Under the sentence, handed down last week, Ashu Bhandari will serve one month in jail followed by one month of home confinement and one year of supervised release for his role in the scheme involving GEM Manufacturing LLC. Bhandari is also required to complete 300 hours of community service and is banned from any business venture involving coral or coral products.

“Mr. Bhandari actively participated in an illegal scheme to traffic in protected black coral, a trade that has helped deplete a world resource that serves as essential habitat for marine biodiversity,” Ignacia S. Moreno, Assistant Attorney General for the Environment and Natural Resources Division at the Department of Justice, said in a prepared statement.

Bhandari pleaded guilty to one felony count of false classification of goods in November 2012.

Black corals are considered important habitat for the deep sea marine environment and are protected by the Convention on International Trade in Endangered Species of Wild Fauna and Flora and are subject to trade regulations.

Often used in inlaid jewelry, black coral is found in deep waters and many species have long life spans and are slow-growing. In the last few decades, pressures from overharvesting, due in part to the wider availability of scuba gear and the introduction of invasive species have threatened this group of coral. Recent seizures of illegal black coral around the world have led many to believe that black coral poaching is on the rise, according to the Department of Justice.

GEM manufactured high-end jewelry and sculpture products using black coral. During his term as CEO, Bhandari was responsible for ensuring the continued supply of raw black coral for the company, Justice officials said.

According to authorities, Bhandari learned that GEM’s black coral sources in Taiwan couldn’t obtain CITES certificates showing the material was legitimate . In spite of this knowledge, Bhandari decided to go forward with the Taiwanese suppliers, who labeled the coral shipments as “plastic” in order to fool customs authorities in Hong Kong and the United States.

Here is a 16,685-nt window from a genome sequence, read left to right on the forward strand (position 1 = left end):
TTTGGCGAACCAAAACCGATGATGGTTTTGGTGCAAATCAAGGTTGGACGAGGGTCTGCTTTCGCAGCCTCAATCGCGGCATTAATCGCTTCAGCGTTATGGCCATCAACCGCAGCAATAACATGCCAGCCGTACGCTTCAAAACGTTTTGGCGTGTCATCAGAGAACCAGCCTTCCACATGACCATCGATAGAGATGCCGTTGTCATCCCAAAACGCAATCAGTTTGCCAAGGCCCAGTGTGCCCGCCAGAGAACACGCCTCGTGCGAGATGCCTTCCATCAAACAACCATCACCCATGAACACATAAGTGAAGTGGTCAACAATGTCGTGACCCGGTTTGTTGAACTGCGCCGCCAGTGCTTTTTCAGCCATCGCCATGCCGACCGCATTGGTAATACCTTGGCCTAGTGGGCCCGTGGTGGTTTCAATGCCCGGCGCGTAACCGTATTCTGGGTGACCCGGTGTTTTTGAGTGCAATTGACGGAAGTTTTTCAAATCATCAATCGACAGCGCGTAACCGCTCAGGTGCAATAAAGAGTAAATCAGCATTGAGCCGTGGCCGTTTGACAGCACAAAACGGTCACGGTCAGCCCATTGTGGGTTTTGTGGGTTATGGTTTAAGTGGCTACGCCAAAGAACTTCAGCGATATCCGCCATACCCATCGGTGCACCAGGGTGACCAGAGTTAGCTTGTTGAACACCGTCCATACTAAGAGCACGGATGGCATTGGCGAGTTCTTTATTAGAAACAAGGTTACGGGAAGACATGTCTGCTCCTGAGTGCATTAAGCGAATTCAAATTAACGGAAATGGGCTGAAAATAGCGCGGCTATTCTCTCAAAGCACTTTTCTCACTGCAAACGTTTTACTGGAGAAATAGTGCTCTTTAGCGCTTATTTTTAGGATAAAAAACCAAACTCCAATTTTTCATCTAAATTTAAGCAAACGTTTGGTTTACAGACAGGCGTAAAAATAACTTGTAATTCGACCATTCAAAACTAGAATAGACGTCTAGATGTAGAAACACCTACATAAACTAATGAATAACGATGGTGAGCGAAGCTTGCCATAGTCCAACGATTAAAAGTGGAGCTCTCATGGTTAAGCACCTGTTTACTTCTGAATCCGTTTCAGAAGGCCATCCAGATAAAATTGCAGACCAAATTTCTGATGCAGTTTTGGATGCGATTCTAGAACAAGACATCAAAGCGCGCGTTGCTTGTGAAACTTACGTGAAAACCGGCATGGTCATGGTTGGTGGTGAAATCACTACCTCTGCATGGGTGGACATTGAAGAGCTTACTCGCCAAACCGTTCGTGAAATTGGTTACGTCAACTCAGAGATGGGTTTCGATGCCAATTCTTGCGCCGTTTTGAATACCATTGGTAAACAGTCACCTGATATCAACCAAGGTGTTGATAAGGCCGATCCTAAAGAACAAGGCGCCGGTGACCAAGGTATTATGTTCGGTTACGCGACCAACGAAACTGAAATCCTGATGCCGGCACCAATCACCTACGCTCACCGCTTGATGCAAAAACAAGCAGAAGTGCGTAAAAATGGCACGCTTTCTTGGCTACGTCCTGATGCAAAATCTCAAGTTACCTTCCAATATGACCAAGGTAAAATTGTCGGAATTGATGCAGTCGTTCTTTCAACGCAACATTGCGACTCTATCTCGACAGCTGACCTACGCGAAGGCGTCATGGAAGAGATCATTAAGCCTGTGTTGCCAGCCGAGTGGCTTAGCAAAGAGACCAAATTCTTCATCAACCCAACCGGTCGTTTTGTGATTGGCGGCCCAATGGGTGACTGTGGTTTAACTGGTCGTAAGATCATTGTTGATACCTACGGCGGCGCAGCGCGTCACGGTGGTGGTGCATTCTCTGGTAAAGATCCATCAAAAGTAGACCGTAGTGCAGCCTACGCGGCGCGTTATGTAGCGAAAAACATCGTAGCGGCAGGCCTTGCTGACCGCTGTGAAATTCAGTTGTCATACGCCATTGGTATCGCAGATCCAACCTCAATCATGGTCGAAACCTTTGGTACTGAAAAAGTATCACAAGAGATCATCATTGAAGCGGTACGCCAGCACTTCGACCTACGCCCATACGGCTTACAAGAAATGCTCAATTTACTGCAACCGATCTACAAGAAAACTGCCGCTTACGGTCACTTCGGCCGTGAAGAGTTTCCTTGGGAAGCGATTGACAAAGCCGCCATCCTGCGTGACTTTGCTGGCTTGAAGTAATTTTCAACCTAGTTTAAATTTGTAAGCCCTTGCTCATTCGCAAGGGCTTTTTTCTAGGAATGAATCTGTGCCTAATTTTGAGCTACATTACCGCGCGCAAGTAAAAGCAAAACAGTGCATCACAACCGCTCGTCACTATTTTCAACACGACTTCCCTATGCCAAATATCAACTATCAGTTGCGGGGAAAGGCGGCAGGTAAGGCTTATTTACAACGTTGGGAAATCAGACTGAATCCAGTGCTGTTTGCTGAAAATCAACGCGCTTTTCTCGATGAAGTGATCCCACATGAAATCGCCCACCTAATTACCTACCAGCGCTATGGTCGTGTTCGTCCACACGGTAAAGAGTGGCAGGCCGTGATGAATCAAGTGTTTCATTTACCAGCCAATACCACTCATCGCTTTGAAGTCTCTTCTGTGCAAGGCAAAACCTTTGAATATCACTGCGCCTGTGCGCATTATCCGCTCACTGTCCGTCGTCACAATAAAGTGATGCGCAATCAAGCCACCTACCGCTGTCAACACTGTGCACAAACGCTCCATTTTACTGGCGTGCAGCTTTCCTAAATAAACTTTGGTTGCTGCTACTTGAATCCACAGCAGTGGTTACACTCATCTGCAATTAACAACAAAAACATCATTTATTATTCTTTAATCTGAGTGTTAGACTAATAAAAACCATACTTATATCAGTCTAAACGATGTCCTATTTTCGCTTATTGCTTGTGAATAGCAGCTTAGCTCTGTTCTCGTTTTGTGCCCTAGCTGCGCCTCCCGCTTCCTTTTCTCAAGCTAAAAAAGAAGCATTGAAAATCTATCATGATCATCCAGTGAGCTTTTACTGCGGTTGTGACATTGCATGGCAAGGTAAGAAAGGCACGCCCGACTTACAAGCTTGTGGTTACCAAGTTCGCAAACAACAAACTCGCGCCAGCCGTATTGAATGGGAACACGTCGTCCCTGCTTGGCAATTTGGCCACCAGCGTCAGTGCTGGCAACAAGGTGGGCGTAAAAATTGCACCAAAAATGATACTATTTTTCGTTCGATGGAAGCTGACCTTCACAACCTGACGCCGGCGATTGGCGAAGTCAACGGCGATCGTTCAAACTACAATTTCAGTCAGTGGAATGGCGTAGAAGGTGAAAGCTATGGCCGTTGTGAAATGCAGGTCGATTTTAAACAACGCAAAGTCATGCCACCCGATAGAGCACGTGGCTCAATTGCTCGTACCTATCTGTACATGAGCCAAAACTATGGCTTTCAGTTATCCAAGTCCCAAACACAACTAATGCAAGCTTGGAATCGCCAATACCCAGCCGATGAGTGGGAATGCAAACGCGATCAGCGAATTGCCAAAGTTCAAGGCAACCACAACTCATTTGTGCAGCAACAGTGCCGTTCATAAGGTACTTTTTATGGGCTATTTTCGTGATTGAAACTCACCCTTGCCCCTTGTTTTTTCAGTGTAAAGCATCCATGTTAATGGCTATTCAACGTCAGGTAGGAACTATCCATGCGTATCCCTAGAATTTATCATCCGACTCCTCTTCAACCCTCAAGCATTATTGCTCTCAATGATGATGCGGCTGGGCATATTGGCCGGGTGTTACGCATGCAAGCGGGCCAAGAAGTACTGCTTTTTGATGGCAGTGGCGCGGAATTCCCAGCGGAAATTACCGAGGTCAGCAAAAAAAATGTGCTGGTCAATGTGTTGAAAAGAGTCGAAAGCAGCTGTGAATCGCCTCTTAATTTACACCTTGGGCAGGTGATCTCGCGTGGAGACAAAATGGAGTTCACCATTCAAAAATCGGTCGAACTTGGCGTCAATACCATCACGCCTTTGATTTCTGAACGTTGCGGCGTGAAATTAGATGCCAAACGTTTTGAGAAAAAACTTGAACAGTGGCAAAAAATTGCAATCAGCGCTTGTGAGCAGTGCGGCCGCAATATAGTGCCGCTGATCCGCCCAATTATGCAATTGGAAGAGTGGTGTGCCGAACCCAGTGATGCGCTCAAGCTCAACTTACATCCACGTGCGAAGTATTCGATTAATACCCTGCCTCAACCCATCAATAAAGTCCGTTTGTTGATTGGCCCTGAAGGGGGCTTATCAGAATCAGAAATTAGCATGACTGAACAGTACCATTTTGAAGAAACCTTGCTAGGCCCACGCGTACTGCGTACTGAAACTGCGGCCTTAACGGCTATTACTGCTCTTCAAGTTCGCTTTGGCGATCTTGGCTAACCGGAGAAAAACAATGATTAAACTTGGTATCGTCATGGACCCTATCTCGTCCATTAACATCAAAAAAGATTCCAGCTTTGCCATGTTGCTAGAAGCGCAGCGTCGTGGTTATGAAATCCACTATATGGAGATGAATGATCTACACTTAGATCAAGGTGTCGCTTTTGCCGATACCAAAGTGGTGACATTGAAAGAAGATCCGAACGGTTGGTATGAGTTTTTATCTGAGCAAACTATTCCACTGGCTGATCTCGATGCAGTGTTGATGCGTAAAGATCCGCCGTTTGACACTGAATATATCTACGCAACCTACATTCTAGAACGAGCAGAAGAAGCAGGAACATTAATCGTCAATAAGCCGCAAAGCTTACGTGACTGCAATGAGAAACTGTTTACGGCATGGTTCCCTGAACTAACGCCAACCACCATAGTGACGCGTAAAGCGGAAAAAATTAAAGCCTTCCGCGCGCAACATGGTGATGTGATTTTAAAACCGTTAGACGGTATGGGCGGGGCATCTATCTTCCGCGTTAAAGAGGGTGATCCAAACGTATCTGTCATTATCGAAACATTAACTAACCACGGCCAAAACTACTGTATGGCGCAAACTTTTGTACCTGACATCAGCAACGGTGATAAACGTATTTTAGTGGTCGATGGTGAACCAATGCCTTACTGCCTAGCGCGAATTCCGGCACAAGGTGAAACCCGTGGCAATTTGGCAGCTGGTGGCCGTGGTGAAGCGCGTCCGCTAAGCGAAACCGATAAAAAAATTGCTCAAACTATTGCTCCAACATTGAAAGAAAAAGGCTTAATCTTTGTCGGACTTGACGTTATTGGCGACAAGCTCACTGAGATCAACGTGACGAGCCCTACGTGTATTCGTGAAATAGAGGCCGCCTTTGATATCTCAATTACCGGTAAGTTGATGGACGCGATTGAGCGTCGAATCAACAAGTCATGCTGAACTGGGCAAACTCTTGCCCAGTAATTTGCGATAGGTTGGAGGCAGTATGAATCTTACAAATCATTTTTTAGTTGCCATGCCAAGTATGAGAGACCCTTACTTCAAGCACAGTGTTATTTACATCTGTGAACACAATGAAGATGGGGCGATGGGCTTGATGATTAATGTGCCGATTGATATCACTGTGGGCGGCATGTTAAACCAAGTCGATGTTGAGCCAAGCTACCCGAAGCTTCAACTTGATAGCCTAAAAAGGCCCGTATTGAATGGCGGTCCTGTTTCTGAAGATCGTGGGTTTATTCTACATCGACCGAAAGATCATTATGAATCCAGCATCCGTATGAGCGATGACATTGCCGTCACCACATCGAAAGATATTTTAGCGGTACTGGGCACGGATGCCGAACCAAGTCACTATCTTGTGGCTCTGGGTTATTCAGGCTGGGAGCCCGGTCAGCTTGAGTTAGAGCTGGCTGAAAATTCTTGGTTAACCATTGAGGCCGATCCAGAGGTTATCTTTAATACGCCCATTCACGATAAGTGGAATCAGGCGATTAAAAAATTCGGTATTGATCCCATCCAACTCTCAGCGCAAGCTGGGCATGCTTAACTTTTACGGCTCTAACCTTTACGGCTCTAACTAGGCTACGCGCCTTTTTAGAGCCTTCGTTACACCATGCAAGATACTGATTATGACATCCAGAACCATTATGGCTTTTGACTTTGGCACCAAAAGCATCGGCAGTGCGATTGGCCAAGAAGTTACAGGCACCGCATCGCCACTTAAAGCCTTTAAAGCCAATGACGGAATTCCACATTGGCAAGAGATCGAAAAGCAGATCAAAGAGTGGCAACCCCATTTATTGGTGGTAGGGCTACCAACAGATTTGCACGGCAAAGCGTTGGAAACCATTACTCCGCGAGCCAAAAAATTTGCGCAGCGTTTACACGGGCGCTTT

The investigation, which developed as a result of Operation “Black Gold,” was the culmination of a three-year joint investigation led by U.S. Fish and Wildlife Service’s Office of Law Enforcement in partnership with the National Oceanic and Atmospheric Administration, U.S. Immigration and Customs Enforcement-Homeland Security Investigations, U.S. Attorney’s Office, the U.S. Justice Department’s Environment and Natural Resources Division and U.S. Customs and Border Protection.

In October 2011, GEM Manufacturing was sentenced to criminal financial penalties and forfeitures of $4.47 million and three and a half years of probation and was also banned from doing business with coral supplier, Peng Chia Enterprise Co. Ltd. and its management team of Ivan and Gloria Chu.

Federal agents arrested the Chus in January 2010 as part of a sting operation in Las Vegas. The Chus were subsequently indicted in 2010 for illegally providing black coral to GEM. Ivan Chu was sentenced to serve 30 months in prison and pay a $12,500 fine. Gloria Chu was sentenced to serve 20 months in prison and pay a $12,500 fine.